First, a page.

“Money moves the world”, each one of us would have heard this at some point in our lives. Yet, so many individuals keep gasping for money both during and after their work lives. What is it that would take them to become financially free? How can they be financially free?
Financial literacy can be defined as the capability of an individual to make informed decisions on money matters. These are the decisions that would lead one to financial freedom.
Akin to lack of education, that can lead to serious repercussions in life, unawareness on money matters can have a devastating impact on their financial lives.
The following are seven important steps for one to become and stay financial literate.
The first step on achieving financial literacy is to accept that one needs to acquire knowledge on this front. Unfortunately, a lot of us live in a state of denial and do not accept that there is a need to learn to manage their hard earned money. Acceptance will lead to one exploring and learning the nuances of money management.
The second step would lead to analysis and establishing both financial requirements and objectives. One has to be aware of the present and future “money” needs. While ‘ignorance may be bliss’ at certain times, when it comes to personal finances can only lead to stressful conditions.
At a practical level, one must draw out a budget under three heads. First, the essential expenses like food, education, housing etc.; second, creating a backup fund and third the money that would go towards achieving long-term requirements like child’s higher education, marriage, retirement etc.
If one was to follow Warren Buffett’s advice, one should only spend what is left after saving. While all may not be able to follow this advice, but setting aside an amount that would meet long-term fund requirement has to be managed with discipline and sincerity.
Acquiring knowledge on various products that are available to invest in is the third step. Another important piece of knowledge that one needs to seek here is the returns that can be expected and the risk associated with it. Depending upon a person’s risk appetite and her juncture in life, she may allocate her income and assets to various investment avenues.
While all steps are significant, a disciplined approach is what possibly would get the highest ranking if one was to rate on importance. The two most important factors under this meaningful step are:
Long-term approach: One has to be cognizant of the fact that financial investments would reap benefits only if the approach is long term. One must not try to gain high returns in the short term. One must remember that there are financial cycles. There may be times when owing to market conditions, the investment would not be delivering expected yield, but one must persist to hold on in such times Discipline to invest: This is where most of the people go wrong. One must persist to invest without exception. Sticking to a plan is the key. 5. Involvement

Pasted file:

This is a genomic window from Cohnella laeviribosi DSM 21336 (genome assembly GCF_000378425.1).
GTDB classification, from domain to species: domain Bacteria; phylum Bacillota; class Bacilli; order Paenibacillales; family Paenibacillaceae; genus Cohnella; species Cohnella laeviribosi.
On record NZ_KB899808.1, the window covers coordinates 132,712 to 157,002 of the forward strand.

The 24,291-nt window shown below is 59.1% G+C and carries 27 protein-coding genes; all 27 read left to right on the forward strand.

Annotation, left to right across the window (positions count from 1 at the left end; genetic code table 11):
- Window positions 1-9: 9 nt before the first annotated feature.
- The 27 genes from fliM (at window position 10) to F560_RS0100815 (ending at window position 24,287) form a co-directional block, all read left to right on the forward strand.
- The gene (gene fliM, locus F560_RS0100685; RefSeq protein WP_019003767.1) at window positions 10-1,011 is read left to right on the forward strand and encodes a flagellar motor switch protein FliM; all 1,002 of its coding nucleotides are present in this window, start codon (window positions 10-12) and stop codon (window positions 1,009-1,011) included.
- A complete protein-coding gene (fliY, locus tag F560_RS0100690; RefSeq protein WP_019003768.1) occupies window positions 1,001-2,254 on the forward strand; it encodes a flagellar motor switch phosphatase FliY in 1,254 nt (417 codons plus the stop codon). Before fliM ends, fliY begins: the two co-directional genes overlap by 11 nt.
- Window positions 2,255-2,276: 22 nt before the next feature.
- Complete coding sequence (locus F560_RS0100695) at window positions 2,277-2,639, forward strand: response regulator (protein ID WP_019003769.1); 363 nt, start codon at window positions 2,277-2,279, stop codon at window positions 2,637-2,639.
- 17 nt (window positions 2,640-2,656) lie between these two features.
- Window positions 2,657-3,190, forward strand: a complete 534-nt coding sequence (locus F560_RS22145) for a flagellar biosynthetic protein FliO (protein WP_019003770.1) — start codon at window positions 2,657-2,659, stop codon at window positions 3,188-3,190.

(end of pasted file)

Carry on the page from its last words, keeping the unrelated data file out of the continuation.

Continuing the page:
Staying involved is the next key step. One cannot just invest and forget it. Ongoing evaluation and taking corrective action is of equal importance. Regular evaluation will lead to a better understanding of the product and will help in the even better management of future investments.
The market pundits state that exiting an investment is also as important as investing itself. And this can only happen if one is engaged on an ongoing basis.
6. Hire Only Trustworthy Advisors
Investing in tips received from unreliable sources or from one who is not an expert can lead to rapid erosion of hard earned money. All the effort that would have gone into a methodical investment can come to nought by following wrong advice.
Seeking expert advice always helps. While one will be able to acquire substantial knowledge, it may not be possible to keep abreast with day to day changes owing to time that one needs to be given to job, family and other affairs in life.
7. Borrow Responsibly
The last but a highly important step is to differentiate between a good and a bad debt. A debt that would help one to either grow wealth (like a home loan) or one that would aid in making more money (like a business loan) are ‘good’ debts. Any other loan that would not address the above two factors can be termed as ‘bad’ debt.
Identification of good and bad is vital. Like a debt to buy a car for the better commute to the office can be good since it might help in saving time and energy. But, buying a high-end car for the same purpose may be a bad debt, especially if the loan is taking the person away from her long-term savings goals.
Arun Ramamurthy is the founder and director of Credit Sudhaar, a credit advisory services company.